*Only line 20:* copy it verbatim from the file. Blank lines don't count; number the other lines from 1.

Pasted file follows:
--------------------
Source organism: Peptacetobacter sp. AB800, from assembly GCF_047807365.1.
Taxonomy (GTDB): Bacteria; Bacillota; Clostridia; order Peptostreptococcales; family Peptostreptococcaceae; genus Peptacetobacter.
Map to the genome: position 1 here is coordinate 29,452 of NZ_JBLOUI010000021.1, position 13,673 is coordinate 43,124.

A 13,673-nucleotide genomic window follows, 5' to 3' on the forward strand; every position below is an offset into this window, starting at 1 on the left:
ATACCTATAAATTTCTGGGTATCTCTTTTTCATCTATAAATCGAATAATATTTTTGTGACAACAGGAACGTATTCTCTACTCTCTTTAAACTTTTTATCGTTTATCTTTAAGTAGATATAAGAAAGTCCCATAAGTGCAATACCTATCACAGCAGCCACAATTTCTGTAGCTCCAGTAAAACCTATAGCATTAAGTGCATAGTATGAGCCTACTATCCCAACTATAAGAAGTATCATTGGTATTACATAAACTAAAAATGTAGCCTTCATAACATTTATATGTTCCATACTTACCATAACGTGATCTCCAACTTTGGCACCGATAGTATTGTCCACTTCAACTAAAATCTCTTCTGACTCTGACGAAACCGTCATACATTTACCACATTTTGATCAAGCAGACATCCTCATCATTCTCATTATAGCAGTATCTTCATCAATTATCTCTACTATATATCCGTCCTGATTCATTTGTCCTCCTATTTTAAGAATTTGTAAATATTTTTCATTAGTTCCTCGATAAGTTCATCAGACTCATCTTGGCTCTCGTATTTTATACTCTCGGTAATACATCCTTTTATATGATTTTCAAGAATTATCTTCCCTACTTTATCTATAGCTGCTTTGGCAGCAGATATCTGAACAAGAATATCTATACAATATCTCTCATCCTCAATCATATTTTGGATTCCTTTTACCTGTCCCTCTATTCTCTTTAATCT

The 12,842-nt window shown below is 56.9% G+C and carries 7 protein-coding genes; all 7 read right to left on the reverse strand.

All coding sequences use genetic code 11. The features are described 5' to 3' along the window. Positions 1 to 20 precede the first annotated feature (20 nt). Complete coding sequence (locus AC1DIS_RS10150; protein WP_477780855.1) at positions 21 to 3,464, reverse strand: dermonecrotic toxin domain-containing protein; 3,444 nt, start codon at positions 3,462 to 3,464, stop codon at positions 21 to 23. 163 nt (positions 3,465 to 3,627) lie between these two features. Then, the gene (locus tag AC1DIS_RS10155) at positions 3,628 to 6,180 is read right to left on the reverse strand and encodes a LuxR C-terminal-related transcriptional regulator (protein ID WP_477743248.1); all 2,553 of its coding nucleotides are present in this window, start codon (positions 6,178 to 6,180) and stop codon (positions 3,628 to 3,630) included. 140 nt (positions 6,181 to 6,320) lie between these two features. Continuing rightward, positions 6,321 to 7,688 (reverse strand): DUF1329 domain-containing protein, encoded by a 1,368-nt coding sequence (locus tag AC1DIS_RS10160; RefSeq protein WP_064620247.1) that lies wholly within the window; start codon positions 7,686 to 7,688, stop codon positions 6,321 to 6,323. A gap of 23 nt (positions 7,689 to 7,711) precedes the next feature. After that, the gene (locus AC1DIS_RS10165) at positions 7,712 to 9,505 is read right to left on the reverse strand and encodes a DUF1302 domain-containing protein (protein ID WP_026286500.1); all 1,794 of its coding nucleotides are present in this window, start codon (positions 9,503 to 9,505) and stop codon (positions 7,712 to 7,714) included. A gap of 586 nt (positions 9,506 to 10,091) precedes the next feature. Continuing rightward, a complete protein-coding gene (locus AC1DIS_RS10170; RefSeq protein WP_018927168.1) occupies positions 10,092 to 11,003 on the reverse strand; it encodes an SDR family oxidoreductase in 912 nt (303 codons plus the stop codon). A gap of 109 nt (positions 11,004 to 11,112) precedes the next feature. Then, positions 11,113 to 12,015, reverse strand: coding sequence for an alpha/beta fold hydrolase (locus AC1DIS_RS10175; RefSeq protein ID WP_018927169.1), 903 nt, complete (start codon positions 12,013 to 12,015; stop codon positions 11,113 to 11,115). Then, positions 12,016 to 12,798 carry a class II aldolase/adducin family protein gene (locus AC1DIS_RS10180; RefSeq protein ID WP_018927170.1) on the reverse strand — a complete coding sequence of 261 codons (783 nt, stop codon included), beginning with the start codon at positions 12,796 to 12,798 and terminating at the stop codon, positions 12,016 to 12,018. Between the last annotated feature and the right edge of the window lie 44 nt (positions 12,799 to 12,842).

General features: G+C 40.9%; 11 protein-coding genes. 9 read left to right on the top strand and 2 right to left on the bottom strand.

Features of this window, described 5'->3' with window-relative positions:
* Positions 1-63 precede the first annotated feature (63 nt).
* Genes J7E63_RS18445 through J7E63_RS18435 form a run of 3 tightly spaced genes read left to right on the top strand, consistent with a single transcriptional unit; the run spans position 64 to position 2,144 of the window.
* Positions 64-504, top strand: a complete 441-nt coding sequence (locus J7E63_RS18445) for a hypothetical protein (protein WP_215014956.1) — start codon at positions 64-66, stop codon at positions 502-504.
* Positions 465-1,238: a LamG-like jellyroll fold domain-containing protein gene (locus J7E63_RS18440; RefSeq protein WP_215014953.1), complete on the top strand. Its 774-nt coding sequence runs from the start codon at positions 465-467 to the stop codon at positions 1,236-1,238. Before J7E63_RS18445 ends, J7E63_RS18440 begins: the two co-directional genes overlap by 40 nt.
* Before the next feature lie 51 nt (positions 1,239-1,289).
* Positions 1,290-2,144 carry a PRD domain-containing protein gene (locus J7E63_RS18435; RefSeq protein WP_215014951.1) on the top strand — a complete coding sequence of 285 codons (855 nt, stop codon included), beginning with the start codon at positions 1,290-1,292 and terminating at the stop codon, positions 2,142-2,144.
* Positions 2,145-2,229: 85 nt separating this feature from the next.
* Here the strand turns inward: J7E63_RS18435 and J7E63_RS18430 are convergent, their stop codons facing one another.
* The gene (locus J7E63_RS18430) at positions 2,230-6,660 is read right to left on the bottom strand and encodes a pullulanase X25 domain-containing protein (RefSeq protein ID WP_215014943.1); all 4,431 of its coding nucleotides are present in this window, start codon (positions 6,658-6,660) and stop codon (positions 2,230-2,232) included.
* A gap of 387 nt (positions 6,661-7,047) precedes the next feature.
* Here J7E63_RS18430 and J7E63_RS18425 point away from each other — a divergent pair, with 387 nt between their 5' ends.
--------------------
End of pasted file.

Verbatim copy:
* Here J7E63_RS18430 and J7E63_RS18425 point away from each other — a divergent pair, with 387 nt between their 5' ends.